Your advice is needed. What is the best way to improve graduation rates, without cheating or gaming the system.
The Los Angeles Times recently published two editorials about high school graduation rates.
The first looked at the new phenomenon of “online credit recovery” as a means of helping students get credits to graduate. As a general rule, online credit recovery has a poor reputation. A few years ago, the NCAA conducted its own investigation and found online programs in which the questions were so simple that students breezed through them. In some cases, they were given more than one chance to answer a multiple choice question. The Los Angeles public schools are using a program with a better reputation than most, but questions still remain about the educational value of online courses for students who should have face-to-face encounters with teachers.
The second editorial reviewed the methods that states have devised to boost their graduation rates, such as lowering standards, eliminating exit exams, online credit recovery, reclassifying students as “leavers” rather than dropouts, etc.
The editorial contains some startling good sense, as in this section:
Russell Rumberger, director of the California Dropout Research Project at UC Santa Barbara, is not a fan of measuring a school’s success by its graduation rate for precisely that reason: Doing so encourages schools to lower their standards or to use misleading numbers or to find ways to get failing students out of their schools without having to count them as dropouts. In any case, he says, “a diploma is a blunt instrument” for measuring learning; one study found that low-income students need to show better mastery of the material than merely a pass in order to have a real shot at reaching the middle class.
Under pressure to produce better numbers, school officials in California and nationwide have often done whatever it takes to get to those numbers.
Like it or not, Rumberger says, higher standards — such as those in the Common Core curriculum standards recently adopted in California and most other states — tend to mean lower graduation rates, and it’s disingenuous for states to say they can raise both at once, and quickly.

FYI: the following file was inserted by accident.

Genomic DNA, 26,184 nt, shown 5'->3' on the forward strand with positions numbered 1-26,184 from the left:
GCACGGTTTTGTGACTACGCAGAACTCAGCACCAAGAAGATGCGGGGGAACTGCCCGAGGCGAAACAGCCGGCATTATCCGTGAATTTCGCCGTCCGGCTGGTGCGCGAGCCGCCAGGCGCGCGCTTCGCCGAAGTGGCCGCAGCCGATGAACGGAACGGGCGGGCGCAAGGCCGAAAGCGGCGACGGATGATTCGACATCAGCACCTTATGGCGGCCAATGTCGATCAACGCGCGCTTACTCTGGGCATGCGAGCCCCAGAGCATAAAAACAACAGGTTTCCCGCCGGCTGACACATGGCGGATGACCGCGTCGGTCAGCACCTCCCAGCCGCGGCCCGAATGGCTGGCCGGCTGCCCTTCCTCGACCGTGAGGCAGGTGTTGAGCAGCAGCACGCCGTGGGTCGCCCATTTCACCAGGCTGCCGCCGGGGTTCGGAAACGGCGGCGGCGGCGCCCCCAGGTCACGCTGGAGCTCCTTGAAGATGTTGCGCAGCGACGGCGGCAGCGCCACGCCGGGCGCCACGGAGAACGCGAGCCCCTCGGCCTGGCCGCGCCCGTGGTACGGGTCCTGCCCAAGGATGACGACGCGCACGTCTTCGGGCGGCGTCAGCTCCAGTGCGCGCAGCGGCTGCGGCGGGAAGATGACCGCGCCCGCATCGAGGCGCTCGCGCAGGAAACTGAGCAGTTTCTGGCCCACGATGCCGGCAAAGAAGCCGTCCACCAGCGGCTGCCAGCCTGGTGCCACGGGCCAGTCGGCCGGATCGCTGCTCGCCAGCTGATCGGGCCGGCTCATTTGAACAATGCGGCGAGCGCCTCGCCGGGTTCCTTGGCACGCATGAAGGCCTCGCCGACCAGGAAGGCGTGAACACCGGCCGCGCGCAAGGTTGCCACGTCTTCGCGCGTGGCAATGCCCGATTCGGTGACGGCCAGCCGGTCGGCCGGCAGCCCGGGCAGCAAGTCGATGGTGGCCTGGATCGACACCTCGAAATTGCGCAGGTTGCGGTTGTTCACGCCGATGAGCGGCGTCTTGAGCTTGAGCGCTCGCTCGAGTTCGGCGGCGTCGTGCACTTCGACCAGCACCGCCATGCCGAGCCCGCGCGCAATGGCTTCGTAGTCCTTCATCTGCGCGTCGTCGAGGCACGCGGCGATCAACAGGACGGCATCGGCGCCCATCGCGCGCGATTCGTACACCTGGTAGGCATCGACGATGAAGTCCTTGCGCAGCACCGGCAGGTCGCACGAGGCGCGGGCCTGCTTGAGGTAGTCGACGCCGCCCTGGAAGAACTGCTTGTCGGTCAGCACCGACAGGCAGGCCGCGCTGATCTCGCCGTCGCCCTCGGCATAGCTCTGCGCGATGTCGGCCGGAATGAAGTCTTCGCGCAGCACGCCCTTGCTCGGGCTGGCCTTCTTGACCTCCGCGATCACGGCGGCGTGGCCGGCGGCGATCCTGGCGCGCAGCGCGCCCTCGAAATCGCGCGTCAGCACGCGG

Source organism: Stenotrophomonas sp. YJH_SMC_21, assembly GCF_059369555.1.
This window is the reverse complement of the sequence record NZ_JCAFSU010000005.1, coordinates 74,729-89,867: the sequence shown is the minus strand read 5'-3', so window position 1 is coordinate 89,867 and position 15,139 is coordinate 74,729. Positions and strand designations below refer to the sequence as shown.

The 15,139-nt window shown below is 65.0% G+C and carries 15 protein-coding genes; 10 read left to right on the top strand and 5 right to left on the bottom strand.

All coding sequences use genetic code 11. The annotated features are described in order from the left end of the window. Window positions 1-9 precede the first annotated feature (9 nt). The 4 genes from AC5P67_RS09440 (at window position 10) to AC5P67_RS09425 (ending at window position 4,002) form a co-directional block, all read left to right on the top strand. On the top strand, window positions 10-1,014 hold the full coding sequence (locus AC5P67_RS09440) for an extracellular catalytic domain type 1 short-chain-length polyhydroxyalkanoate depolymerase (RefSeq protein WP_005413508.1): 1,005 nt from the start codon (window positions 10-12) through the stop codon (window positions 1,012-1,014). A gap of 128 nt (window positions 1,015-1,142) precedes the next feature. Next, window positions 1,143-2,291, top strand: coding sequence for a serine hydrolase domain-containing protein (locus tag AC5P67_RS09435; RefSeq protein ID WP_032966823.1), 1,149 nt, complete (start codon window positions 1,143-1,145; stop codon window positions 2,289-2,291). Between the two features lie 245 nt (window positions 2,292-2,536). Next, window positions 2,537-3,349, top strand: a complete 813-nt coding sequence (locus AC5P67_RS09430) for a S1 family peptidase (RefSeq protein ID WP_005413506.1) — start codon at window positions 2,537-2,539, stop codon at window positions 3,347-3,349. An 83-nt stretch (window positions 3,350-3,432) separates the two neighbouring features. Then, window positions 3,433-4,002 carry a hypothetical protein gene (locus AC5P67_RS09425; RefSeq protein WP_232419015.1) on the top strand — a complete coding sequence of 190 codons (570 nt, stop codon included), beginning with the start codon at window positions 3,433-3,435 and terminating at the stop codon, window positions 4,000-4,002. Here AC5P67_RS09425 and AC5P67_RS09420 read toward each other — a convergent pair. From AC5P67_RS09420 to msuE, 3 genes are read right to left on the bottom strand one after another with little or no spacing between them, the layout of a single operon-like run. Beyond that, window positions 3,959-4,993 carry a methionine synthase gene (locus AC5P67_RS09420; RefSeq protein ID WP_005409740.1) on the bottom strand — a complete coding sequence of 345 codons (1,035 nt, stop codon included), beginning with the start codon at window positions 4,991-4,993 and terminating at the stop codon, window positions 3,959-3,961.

This is the first time I have seen a public admission in the editorials of a major newspaper that raising standards lowers graduation rates. This is a contrast with the usual blithe claim by pundits and legislators that making tests harder will force kids and teachers to try harder, to “up their game,” thus producing more learning. Rumberger is right: When the tests are harder, more students will not pass.
The editorial concludes:
The federal No Child Left Behind Act, which never did much to encourage higher graduation rates, might be dead, but its successor will have little chance of succeeding if policymakers aren’t realistic about the work and patience required to raise standards, test scores and graduation rates. It’s slow, hard, incremental work without magic solutions, and improved numbers aren’t always evidence of better-educated students.
The editorial is thoughtful, and I don’t mean to cast aspersion on the writers’ efforts to puzzle through this dilemma. But the quest for higher test scores and higher graduation rates was the singular goal of No Child Left Behind and Race to the Top. An honest assessment compels a frank admission that NCLB and RTTT failed. Even if one can find examples of higher numbers, do they really demonstrate that students are better prepared or do they reflect the result of twelve years of test prep?
Chasing better data is not the purpose of education, and we make a grave error by doing so. As the LA Times acknowledges, most of what has been produced at a cost of many billions over the past 15 years are creative efforts to game the system.
It would be far more fruitful to ask different questions: How can American schools do a better job of preparing students to succeed in life after high school? How can they encourage students to pursue learning on their own? How can they awaken a need to know? How can we reduce the growing racial segregation in our schools? (If only the $5 billion wasted on Race to the Top had been used to promote desegregation and to collect data on successful efforts to do so!) Are they adequately resourced and staffed to meet the needs of children growing up in extreme poverty, students without medical attention, students who come to school hungry, students who are homeless?
Until we ask these questions, the data are meaningless, as are such noble aspirations as “No Child Left Behind” by the magic of annual testing or “Every Student Succeeds” by a combination of standards, testing, and data.